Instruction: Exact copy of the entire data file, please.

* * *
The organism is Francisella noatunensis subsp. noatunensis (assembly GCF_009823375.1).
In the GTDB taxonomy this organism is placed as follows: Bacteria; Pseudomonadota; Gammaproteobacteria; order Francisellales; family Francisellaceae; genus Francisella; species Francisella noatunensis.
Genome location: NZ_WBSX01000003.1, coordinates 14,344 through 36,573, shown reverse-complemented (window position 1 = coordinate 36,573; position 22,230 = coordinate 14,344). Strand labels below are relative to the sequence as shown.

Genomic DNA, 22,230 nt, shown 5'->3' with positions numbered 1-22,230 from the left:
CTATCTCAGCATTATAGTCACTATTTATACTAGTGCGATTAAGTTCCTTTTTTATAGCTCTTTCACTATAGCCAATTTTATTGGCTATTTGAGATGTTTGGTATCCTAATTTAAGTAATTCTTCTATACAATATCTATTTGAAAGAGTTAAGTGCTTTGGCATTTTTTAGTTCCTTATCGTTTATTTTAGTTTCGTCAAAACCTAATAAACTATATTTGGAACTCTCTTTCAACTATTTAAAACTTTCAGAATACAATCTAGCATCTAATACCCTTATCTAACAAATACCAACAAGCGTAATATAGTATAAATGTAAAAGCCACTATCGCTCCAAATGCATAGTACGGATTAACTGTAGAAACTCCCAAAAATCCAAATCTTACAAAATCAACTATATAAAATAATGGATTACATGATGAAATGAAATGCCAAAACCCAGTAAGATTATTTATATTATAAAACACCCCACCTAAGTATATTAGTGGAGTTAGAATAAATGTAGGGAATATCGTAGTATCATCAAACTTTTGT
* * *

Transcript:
The organism is Francisella noatunensis subsp. noatunensis (assembly GCF_009823375.1).
In the GTDB taxonomy this organism is placed as follows: Bacteria; Pseudomonadota; Gammaproteobacteria; order Francisellales; family Francisellaceae; genus Francisella; species Francisella noatunensis.
Genome location: NZ_WBSX01000003.1, coordinates 14,344 through 36,573, shown reverse-complemented (window position 1 = coordinate 36,573; position 22,230 = coordinate 14,344). Strand labels below are relative to the sequence as shown.

Genomic DNA, 22,230 nt, shown 5'->3' with positions numbered 1-22,230 from the left:
CTATCTCAGCATTATAGTCACTATTTATACTAGTGCGATTAAGTTCCTTTTTTATAGCTCTTTCACTATAGCCAATTTTATTGGCTATTTGAGATGTTTGGTATCCTAATTTAAGTAATTCTTCTATACAATATCTATTTGAAAGAGTTAAGTGCTTTGGCATTTTTTAGTTCCTTATCGTTTATTTTAGTTTCGTCAAAACCTAATAAACTATATTTGGAACTCTCTTTCAACTATTTAAAACTTTCAGAATACAATCTAGCATCTAATACCCTTATCTAACAAATACCAACAAGCGTAATATAGTATAAATGTAAAAGCCACTATCGCTCCAAATGCATAGTACGGATTAACTGTAGAAACTCCCAAAAATCCAAATCTTACAAAATCAACTATATAAAATAATGGATTACATGATGAAATGAAATGCCAAAACCCAGTAAGATTATTTATATTATAAAACACCCCACCTAAGTATATTAGTGGAGTTAGAATAAATGTAGGGAATATCGTAGTATCATCAAACTTTTGT